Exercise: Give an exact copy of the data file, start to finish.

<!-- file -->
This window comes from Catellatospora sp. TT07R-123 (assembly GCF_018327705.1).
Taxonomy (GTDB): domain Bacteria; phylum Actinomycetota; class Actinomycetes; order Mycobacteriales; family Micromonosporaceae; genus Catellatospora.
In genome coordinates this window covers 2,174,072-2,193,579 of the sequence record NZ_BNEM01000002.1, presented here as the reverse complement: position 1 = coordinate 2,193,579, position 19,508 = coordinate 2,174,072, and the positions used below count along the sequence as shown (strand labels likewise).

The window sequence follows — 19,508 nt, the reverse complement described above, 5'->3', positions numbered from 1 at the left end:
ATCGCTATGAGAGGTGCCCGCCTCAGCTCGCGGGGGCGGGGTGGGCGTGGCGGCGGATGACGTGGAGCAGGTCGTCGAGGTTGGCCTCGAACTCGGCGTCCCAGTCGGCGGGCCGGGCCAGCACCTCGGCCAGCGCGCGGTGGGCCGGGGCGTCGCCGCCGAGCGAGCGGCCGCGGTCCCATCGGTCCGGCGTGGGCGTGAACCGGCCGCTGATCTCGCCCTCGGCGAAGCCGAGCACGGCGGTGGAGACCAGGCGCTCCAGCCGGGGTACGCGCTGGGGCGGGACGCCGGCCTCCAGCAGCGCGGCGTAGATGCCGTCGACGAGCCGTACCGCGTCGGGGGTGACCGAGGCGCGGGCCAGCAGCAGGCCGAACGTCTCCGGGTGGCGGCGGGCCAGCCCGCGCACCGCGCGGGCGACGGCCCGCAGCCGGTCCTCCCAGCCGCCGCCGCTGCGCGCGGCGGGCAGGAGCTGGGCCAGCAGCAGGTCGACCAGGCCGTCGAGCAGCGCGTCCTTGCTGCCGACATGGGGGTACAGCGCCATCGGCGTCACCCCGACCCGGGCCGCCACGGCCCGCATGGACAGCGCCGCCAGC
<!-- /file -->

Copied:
This window comes from Catellatospora sp. TT07R-123 (assembly GCF_018327705.1).
Taxonomy (GTDB): domain Bacteria; phylum Actinomycetota; class Actinomycetes; order Mycobacteriales; family Micromonosporaceae; genus Catellatospora.
In genome coordinates this window covers 2,174,072-2,193,579 of the sequence record NZ_BNEM01000002.1, presented here as the reverse complement: position 1 = coordinate 2,193,579, position 19,508 = coordinate 2,174,072, and the positions used below count along the sequence as shown (strand labels likewise).

The window sequence follows — 19,508 nt, the reverse complement described above, 5'->3', positions numbered from 1 at the left end:
ATCGCTATGAGAGGTGCCCGCCTCAGCTCGCGGGGGCGGGGTGGGCGTGGCGGCGGATGACGTGGAGCAGGTCGTCGAGGTTGGCCTCGAACTCGGCGTCCCAGTCGGCGGGCCGGGCCAGCACCTCGGCCAGCGCGCGGTGGGCCGGGGCGTCGCCGCCGAGCGAGCGGCCGCGGTCCCATCGGTCCGGCGTGGGCGTGAACCGGCCGCTGATCTCGCCCTCGGCGAAGCCGAGCACGGCGGTGGAGACCAGGCGCTCCAGCCGGGGTACGCGCTGGGGCGGGACGCCGGCCTCCAGCAGCGCGGCGTAGATGCCGTCGACGAGCCGTACCGCGTCGGGGGTGACCGAGGCGCGGGCCAGCAGCAGGCCGAACGTCTCCGGGTGGCGGCGGGCCAGCCCGCGCACCGCGCGGGCGACGGCCCGCAGCCGGTCCTCCCAGCCGCCGCCGCTGCGCGCGGCGGGCAGGAGCTGGGCCAGCAGCAGGTCGACCAGGCCGTCGAGCAGCGCGTCCTTGCTGCCGACATGGGGGTACAGCGCCATCGGCGTCACCCCGACCCGGGCCGCCACGGCCCGCATGGACAGCGCCGCCAGC